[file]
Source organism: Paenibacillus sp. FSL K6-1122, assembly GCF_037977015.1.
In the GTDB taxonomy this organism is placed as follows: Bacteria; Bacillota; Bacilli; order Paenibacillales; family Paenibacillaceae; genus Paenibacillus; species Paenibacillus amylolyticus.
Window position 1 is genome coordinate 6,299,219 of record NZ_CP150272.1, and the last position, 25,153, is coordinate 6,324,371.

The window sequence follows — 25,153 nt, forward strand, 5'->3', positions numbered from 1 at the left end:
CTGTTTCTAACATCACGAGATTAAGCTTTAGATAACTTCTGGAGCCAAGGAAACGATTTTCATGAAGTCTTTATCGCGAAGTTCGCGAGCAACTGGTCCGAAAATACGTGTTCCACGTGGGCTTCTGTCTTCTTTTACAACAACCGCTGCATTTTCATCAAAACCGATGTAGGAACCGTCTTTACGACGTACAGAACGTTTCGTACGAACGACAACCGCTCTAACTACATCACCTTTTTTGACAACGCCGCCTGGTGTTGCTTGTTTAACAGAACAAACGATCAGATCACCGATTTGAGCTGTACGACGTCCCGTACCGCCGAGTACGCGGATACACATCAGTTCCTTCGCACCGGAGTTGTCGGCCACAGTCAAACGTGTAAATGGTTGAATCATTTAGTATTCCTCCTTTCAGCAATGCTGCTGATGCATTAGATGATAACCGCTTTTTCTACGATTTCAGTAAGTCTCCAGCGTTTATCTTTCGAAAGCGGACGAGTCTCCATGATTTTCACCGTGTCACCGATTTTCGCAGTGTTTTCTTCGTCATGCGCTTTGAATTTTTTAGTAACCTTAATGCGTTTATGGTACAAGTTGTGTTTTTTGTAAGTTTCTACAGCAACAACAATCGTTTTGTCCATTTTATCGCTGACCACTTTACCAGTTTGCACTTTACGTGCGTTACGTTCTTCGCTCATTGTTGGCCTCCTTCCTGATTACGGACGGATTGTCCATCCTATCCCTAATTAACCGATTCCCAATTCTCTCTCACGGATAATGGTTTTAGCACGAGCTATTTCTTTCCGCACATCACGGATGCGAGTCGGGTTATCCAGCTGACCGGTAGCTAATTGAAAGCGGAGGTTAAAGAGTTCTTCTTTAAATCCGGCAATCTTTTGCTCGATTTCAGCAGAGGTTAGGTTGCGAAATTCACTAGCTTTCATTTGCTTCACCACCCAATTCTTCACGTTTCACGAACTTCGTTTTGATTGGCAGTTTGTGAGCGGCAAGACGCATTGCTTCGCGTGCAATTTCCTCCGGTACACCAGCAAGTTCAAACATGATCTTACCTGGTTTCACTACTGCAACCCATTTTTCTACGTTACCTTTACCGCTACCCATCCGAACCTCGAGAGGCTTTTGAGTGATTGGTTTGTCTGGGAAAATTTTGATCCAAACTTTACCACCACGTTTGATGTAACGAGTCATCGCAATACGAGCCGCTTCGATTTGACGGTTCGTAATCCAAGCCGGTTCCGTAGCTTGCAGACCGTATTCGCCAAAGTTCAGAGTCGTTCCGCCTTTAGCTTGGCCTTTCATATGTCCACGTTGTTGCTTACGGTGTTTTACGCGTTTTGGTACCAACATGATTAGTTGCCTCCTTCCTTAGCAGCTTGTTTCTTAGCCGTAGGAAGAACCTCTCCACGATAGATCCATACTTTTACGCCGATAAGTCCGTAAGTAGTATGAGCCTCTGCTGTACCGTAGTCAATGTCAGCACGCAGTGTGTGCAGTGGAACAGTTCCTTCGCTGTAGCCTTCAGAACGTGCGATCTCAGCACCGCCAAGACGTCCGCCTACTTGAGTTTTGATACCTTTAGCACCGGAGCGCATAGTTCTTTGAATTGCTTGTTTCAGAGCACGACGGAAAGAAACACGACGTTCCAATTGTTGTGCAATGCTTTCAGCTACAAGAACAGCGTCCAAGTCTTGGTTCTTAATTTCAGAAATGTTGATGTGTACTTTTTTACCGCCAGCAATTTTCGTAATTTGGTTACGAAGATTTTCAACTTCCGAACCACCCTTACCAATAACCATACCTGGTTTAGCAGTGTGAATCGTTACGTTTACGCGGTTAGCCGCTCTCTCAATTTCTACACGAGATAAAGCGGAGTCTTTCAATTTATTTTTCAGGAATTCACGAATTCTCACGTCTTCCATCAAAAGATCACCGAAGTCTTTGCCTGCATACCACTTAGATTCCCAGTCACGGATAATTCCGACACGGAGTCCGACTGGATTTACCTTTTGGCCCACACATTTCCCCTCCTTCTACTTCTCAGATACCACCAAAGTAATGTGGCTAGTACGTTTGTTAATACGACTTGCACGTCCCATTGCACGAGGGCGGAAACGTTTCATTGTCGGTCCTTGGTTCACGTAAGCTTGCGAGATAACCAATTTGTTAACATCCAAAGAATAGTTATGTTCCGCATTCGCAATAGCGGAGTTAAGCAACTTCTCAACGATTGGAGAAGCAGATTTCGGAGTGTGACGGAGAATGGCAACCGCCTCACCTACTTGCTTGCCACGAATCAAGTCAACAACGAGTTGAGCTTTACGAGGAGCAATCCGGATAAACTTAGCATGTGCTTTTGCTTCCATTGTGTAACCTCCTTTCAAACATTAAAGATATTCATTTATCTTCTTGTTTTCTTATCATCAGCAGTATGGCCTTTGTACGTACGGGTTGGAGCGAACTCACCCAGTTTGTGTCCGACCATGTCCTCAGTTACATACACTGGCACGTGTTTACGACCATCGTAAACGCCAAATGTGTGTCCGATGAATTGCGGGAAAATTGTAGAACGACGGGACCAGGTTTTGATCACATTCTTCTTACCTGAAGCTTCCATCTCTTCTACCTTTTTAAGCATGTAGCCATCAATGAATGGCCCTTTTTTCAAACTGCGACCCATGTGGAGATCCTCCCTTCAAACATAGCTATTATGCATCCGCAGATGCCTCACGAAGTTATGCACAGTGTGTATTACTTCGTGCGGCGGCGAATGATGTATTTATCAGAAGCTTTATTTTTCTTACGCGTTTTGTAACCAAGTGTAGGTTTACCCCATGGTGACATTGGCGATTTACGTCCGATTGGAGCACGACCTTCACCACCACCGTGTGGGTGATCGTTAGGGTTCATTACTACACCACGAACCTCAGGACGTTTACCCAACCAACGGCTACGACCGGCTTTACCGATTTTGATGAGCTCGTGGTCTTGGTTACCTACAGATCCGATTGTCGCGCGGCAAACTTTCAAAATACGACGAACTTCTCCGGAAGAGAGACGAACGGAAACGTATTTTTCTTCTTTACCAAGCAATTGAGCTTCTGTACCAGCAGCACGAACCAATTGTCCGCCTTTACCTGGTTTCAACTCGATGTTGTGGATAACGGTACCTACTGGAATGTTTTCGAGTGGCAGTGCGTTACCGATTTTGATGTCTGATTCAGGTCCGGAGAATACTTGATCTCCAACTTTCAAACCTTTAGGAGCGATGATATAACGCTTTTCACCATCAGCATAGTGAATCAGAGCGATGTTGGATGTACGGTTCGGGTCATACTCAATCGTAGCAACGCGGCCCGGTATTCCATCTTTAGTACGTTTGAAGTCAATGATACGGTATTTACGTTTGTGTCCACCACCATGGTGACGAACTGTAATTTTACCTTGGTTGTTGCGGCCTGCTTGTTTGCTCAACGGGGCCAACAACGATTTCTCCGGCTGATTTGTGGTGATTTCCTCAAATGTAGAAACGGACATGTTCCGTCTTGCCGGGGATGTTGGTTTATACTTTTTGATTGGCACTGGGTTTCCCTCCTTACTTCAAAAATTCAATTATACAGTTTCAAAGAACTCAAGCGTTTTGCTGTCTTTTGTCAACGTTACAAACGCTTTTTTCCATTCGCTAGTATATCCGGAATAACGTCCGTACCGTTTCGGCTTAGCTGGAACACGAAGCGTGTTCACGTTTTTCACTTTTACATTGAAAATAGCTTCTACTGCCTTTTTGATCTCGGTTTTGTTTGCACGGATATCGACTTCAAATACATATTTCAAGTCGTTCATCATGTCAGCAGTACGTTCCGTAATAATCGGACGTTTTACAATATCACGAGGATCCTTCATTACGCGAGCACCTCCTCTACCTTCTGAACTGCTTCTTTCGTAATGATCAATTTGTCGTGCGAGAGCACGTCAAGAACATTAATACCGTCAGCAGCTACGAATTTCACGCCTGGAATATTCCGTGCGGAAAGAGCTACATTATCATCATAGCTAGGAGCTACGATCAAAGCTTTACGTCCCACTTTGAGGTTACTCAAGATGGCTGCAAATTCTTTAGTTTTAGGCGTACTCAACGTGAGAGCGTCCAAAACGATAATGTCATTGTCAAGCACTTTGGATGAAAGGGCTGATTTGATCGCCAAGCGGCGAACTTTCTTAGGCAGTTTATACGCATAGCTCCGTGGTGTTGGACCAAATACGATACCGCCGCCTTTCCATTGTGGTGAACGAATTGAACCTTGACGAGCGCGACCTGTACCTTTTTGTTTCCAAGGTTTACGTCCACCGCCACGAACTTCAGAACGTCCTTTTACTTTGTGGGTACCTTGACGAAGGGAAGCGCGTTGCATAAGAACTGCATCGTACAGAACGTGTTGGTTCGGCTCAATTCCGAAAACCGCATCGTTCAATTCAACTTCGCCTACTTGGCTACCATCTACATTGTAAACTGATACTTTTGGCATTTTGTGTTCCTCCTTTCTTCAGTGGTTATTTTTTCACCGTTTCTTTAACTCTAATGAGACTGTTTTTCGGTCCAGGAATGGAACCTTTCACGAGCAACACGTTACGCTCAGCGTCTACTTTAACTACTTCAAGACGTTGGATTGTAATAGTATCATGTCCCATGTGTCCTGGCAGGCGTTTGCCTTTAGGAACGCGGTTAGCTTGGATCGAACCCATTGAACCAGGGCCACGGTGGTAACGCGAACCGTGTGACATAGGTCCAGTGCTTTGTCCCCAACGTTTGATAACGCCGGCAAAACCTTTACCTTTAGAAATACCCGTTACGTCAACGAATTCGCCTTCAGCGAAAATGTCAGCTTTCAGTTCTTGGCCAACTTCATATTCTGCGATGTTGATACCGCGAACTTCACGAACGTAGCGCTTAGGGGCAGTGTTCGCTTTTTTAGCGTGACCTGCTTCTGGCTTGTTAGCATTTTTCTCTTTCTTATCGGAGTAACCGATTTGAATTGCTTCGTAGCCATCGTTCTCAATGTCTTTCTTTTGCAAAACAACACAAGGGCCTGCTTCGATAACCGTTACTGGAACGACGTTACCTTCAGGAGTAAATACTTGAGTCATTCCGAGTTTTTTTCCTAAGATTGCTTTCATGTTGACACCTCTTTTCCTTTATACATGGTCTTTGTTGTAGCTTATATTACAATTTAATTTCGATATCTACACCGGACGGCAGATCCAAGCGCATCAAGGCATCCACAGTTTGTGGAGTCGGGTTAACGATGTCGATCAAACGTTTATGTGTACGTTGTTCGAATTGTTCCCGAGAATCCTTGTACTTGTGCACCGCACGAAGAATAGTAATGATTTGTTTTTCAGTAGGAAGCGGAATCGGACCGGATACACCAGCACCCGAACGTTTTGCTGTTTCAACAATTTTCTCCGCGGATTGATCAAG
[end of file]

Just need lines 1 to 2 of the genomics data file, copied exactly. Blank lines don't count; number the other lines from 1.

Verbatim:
Source organism: Paenibacillus sp. FSL K6-1122, assembly GCF_037977015.1.
In the GTDB taxonomy this organism is placed as follows: Bacteria; Bacillota; Bacilli; order Paenibacillales; family Paenibacillaceae; genus Paenibacillus; species Paenibacillus amylolyticus.